...was pretty much how I expected. It was held in the basement of the local library in a small town so we didn't get a lot of foot traffic.
I sold a grand total of four books, two to one of DH's aunts. Apparently my MIL who recently passed, and a bit of a gossip hound, was too embarrassed to tell the extended family I no longer practiced law and was now a writer.
Even though it's been over ten years since I left my last legal employer. LOL
I met a few writers, some potential readers and the library staff. I gave away fifteen bookmarks with coupon codes for a free e-book copy of Blood Magick. I didn't immediately come out ahead, but have hopes that maybe some of the folks will download my first in the Bloodlines series and then buy the rest of the novels.
The best thing was the attention my covers garnered, even from people who don't like fantasy. The attraction justifies my decision to have Elaina redo the Bloodlines covers and do the Justice covers. That in itself was worth the money I put into the event.
Will I do another book signing? Maybe. I'm not sure right now. I think I need more books out before I try again.
My goal is to create a large catalog that will provide consistent income well into my old age. Unlike a lot of other writers, I'm not looking to hit the NYT, the USAT, or any Amazon bestseller list.
1) In a best case scenario, the lists are nothing more than a popularity contest. And they consist of what's popular at that specific moment in time. Despite marketing claims, the lists cannot and do not predict the longevity or endurance of a particular literary work.
2) Manipulation of lists make the popularity of the listed books questionable at best. The NYT is constantly changing what criteria it uses to calculate their top books, everything from banning children's books after a certain boy wizard became popular among the adult set to disregarding e-book sales because the Big 5 gave them more money in advertising and wanted to kill the fledgling market.
3) Making a list doesn't guarantee longevity of career or sales. Just in the last ten years, I've seen writers hit the lists with their first book, then quietly disappear when successive books don't make the splash that the first book did. Some writers will change their pen names and try again, but I pruned my social media contact lists/follow lists by roughly a third of writers who quietly sank beneath the waters of anonymity with nary another word.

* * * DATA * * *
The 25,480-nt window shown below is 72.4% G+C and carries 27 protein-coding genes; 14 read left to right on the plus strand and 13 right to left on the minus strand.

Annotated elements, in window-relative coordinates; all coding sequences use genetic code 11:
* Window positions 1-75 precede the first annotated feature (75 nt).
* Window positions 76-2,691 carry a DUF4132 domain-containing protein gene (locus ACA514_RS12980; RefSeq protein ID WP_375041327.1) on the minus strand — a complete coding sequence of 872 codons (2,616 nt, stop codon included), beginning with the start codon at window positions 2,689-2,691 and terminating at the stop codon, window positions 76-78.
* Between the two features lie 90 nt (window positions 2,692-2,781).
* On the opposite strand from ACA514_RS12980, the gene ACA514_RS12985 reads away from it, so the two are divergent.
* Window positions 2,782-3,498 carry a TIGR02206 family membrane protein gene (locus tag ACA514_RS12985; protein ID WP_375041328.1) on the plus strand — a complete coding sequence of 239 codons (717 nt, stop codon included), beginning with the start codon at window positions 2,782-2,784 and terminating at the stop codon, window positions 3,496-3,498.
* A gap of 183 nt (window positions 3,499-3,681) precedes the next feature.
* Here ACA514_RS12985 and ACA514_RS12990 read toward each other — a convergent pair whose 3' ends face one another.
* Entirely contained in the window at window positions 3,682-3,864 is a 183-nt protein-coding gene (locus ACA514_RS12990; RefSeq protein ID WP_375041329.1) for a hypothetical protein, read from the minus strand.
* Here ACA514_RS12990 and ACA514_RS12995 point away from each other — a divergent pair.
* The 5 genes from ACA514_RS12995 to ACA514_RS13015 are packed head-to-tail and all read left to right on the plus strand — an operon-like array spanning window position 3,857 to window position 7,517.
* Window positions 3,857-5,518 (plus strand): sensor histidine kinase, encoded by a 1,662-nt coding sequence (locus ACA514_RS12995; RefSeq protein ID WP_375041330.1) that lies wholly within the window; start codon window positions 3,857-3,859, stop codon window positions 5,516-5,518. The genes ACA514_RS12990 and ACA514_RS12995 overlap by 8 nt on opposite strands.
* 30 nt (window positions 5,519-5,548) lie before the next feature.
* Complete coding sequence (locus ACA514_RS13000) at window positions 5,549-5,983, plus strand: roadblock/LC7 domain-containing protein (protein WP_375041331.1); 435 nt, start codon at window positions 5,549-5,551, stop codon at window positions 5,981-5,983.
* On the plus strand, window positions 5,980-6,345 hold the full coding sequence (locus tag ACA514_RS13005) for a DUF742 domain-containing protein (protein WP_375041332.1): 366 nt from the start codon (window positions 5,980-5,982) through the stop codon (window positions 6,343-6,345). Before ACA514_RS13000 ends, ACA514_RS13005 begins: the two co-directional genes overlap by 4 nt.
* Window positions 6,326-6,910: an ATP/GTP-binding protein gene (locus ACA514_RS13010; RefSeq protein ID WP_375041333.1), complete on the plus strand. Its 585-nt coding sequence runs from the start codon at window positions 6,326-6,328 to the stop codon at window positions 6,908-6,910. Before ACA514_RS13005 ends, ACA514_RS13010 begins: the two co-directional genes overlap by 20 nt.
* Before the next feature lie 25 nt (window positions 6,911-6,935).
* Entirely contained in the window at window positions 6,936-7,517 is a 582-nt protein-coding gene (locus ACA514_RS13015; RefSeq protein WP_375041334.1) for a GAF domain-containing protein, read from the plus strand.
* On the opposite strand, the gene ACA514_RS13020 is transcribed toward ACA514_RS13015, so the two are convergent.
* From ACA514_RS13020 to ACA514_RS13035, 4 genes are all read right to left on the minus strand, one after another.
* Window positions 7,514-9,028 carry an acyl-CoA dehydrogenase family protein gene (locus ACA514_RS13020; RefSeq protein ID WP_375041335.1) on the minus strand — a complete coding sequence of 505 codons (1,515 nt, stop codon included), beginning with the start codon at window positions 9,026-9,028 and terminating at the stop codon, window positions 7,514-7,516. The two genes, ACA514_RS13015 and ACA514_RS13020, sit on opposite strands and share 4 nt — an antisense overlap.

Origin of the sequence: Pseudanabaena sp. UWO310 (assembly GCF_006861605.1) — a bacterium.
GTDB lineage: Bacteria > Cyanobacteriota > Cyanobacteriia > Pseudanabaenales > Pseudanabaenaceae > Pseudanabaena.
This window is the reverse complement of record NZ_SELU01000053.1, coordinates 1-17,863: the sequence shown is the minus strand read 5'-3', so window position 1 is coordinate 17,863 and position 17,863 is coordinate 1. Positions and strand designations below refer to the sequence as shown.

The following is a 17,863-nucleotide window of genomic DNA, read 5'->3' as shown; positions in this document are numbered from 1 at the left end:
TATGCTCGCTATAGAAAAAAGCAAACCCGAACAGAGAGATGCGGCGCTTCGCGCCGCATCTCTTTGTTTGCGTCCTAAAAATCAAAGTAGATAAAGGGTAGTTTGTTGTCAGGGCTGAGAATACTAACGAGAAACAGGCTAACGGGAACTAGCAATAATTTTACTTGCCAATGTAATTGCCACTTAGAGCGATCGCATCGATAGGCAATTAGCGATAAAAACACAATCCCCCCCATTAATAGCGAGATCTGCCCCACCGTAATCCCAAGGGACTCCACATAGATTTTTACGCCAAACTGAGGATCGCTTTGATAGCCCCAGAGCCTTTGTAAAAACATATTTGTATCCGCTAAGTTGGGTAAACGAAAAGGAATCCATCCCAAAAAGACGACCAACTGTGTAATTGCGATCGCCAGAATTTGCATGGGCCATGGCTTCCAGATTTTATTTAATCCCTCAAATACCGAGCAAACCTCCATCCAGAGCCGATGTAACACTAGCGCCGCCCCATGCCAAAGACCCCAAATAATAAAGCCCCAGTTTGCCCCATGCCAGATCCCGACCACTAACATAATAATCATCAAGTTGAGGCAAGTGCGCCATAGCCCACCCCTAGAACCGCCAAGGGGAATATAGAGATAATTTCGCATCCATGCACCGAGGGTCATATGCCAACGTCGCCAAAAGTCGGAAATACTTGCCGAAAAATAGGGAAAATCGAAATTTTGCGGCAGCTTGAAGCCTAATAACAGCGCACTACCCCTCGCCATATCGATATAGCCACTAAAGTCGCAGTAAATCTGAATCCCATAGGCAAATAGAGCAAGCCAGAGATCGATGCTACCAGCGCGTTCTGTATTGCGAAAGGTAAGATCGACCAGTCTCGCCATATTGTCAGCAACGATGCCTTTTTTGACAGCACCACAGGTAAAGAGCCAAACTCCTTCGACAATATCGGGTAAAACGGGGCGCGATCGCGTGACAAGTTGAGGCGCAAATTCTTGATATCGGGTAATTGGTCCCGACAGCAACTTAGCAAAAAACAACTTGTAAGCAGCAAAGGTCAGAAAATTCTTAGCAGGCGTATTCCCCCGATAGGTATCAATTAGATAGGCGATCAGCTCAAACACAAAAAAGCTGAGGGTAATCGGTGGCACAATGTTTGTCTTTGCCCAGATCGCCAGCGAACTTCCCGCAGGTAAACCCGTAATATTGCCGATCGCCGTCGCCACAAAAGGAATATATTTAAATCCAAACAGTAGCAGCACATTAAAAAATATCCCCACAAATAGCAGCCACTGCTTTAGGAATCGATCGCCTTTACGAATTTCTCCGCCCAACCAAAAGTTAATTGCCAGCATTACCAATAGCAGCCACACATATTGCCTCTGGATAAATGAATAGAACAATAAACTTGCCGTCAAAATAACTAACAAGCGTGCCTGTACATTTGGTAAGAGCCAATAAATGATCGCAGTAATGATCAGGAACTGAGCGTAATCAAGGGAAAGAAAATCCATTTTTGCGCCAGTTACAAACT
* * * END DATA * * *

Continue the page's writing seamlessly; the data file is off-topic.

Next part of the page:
4) I know many writers, especially indies, who are quietly making a living without hitting the lists. Hell, without any fanfare whatsoever. They get by with a small, dedicated fandom in a subgenre they love that is underserved. These are the writers with a solid sense of who they are and what they are trying to accomplish.
5) Which brings me to my own goals. There's quite a few writers who kept me going through a lot of dark times in my life. These writers crafted delightful tales that let me forget about my problems for a moment or two. They gave me a break when I desperately needed one. My goal from the beginning was to be that type of entertainer, to give someone somewhere the respite to catch their breath before they tackle the next hurdle in their lives.
So if you've been reading this blog in hopes of learning the secrets of a successful writing career, please take a step back. Figure out for yourself what you want as success. If attaining a bestseller spot (AKA getting your letters) is your ultimate goal, then more power to you. But it's not what I want, and I definitely won't be covering the how-to's for that particular goal here.
I don't think I've said anything here yet, but my first book signing is next week. After the whole MIL dying/getting sick hoopla, I had to scramble a little to get my ducks in a row for the event.
The last thing I was waiting on were the bookmarks I ordered. The package arrived yesterday. I gleefully ripped it open and...
...they were definitely NOT my bookmarks. Mine were black with the cover of Blood Magick on the front and a list of the Bloodlines series on the back.
The ones in my hand were beautiful pink swirls with a prayer and the name of a pastor on them.
Definitely NOT mine.
So I call the printing company. At first, the young lady who took my call thought I was complaining about my bookmarks because apparently I'd messed up the upload, and the bleed was really screwed up.
Me: "No, no, no. That's not the problem. I didn't even get my BLACK ones. These are PINK!"
Print Company Lady: "Oh. OHHHH! First, I'm going to fix yours so they print correctly."
Me: "Wait! Will you be able to get them to me before my book signing on the 20th?"
Print Company Lady: "I'm going to send it expedited shipping. You'll have them by Tuesday, the 18th."
It took the poor gal nearly a half-hour and a fresh upload from me to get the file to where she was satisfied. While she was working, she put me on hold for a moment. When she came back on, she was giggling.
PCL: "My co-worker saw your book cover. She says it looks like something she would read. Is it on Kindle?"
Me (totally flabbergasted): "Uhhhh, yes."